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For once, the NFL’s owners have a point. At least one of them does.

New York Giants’ owner John Mara made clear this week that the league and its law officers, also known as the zebras or officials, have made taunting a point of emphasis, which is to say they want not only to take the head out of the game but also the lip out of it.

There have been penalties on the books for years against taunting, but they have been enforced about as often as offensive pass interference on a high-caliber NFL wide receiver. What has resulted is what always happens when the law falls down on its duty: Things get stupid.

Mara made clear that is going to change this season, and when asked why he had a good explanation, which, coming from an NFL owner, is also as rare as a pass interference call against a high-caliber NFL wide receiver.

“That’s something we discuss every year in the competition committee,” Mara said. “We get kind of sick and tired of the talking that goes on from time to time on the field. We tried to balance the sportsmanship with allowing the players to have fun, and there’s always a fine line there. But none of us like to see that.

“It’s just a question of whether you can have rules that can be enforced without taking the fun out of the game, too, but nobody wants to see a player taunting another player. I know, I certainly don’t. I think the rest of the members of the competition committee feel the same way, too.”

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Several hours later, after the politically correct faction of the NFL thought those comments over, the Giants amended Mara’s words, claiming he’d actually said “sick and tired of the taunting” not the "talking" because we wouldn’t want to be infringing on anyone’s right to use free speech to make a fool of himself now, would we?

Many will likely criticize Mara, claiming the 66-year-old Giants’ owner is an old fogey who is behind the times and no longer hangs with the cool kids. He may be, and he may not. But he has a good point in this case. When did getting into someone’s face, or even into his ear, become entertainment?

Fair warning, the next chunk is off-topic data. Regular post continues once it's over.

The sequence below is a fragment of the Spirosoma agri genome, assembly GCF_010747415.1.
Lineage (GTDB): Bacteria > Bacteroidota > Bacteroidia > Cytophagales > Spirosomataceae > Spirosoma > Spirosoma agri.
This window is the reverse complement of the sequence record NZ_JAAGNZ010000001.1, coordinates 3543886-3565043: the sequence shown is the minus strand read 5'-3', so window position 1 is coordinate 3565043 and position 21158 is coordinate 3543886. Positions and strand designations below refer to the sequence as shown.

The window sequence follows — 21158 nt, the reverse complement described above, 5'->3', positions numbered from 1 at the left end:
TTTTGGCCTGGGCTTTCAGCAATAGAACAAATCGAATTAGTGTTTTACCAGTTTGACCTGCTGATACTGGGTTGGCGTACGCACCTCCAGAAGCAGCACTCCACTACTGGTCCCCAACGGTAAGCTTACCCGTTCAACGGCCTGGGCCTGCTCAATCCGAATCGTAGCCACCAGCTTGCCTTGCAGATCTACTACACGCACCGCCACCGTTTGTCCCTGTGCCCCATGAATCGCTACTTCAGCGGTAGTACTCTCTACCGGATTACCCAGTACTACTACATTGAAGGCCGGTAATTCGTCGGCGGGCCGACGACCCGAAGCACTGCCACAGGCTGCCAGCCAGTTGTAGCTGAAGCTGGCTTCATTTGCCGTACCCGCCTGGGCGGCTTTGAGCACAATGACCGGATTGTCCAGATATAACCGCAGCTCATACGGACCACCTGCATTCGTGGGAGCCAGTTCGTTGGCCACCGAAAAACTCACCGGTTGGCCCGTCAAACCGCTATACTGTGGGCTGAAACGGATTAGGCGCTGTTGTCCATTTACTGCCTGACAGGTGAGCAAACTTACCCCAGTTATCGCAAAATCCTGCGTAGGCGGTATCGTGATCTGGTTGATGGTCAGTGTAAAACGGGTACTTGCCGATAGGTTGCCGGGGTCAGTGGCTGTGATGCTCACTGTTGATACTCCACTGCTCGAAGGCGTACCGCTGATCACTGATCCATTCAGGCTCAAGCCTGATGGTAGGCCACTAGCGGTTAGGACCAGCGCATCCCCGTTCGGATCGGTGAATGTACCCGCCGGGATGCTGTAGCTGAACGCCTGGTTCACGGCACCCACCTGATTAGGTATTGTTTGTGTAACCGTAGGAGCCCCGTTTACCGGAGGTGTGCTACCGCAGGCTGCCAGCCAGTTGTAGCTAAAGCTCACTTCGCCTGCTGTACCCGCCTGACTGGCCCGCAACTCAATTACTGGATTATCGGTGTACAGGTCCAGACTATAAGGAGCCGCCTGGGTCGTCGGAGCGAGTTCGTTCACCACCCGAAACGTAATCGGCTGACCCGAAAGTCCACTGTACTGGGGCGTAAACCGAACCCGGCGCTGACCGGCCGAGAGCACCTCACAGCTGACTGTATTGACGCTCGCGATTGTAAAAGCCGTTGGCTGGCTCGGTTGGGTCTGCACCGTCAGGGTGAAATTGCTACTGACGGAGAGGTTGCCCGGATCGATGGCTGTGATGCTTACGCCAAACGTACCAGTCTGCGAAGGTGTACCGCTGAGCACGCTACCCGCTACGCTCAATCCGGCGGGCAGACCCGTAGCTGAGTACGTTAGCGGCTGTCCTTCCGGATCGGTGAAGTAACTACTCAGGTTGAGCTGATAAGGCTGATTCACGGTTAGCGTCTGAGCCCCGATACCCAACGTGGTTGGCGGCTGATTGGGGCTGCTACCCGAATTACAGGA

Entertainment comes from sweet catches, long, arcing throws, breakaway runs, hard tackles and a sack in which the zebras don’t throw 10 flags for playing too rough with Patrick Mahomes, Aaron Rodgers or Tom Brady. It doesn’t generally come from watching guys pushing, shoving and yapping, the last being especially true because no one watching can hear what they’re saying anyway. Silent movies went out of style a long time ago, in case guys like Richard Sherman forgot.

There haven’t been many times over the years where the owners have a point, but this is one of them. We’re taught in kindergarten not to taunt others, especially those weaker than ourselves. So why, if you score a touchdown in the NFL or break up a pass or make a reception for a measly first down does a player have to rub it in the face of the man he just beat?

I’m all for fun. I love a good end-zone dance, sack dance or Bill Belichick shrug. Bring back the California Quake and the Funky Chicken. Go grab a cheerleaders’ pom-poms or some popcorn after a big play. But give me a break with the incessant yapping in each other’s faces, will ya?

If I wanted to see silly taunting I could just go down to a local schoolboard meeting when they’re trying to discuss mask mandates to protect children and listen to our citizens make fools of themselves.

So throw the flags for illegal use of the mouth a few times. If the officials do, maybe the players will go back to making plays instead of just talking about them.